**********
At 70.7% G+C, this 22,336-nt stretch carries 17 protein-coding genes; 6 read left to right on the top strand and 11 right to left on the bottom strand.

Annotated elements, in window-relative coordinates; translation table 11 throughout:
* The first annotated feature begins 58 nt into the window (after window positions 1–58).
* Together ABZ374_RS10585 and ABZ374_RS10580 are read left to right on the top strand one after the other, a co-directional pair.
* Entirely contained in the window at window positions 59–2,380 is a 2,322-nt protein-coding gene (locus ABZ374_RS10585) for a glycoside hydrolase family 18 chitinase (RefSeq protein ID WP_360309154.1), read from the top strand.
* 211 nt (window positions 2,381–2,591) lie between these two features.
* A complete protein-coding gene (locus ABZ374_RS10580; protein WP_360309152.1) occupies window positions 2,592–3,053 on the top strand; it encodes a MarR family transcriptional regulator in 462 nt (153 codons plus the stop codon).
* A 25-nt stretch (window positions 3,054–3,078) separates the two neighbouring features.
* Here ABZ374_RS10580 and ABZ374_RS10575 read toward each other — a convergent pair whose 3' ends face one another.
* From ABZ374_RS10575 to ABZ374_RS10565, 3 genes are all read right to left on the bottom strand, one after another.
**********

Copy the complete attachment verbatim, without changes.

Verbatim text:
At 70.7% G+C, this 22,336-nt stretch carries 17 protein-coding genes; 6 read left to right on the top strand and 11 right to left on the bottom strand.

Annotated elements, in window-relative coordinates; translation table 11 throughout:
* The first annotated feature begins 58 nt into the window (after window positions 1–58).
* Together ABZ374_RS10585 and ABZ374_RS10580 are read left to right on the top strand one after the other, a co-directional pair.
* Entirely contained in the window at window positions 59–2,380 is a 2,322-nt protein-coding gene (locus ABZ374_RS10585) for a glycoside hydrolase family 18 chitinase (RefSeq protein ID WP_360309154.1), read from the top strand.
* 211 nt (window positions 2,381–2,591) lie between these two features.
* A complete protein-coding gene (locus ABZ374_RS10580; protein WP_360309152.1) occupies window positions 2,592–3,053 on the top strand; it encodes a MarR family transcriptional regulator in 462 nt (153 codons plus the stop codon).
* A 25-nt stretch (window positions 3,054–3,078) separates the two neighbouring features.
* Here ABZ374_RS10580 and ABZ374_RS10575 read toward each other — a convergent pair whose 3' ends face one another.
* From ABZ374_RS10575 to ABZ374_RS10565, 3 genes are all read right to left on the bottom strand, one after another.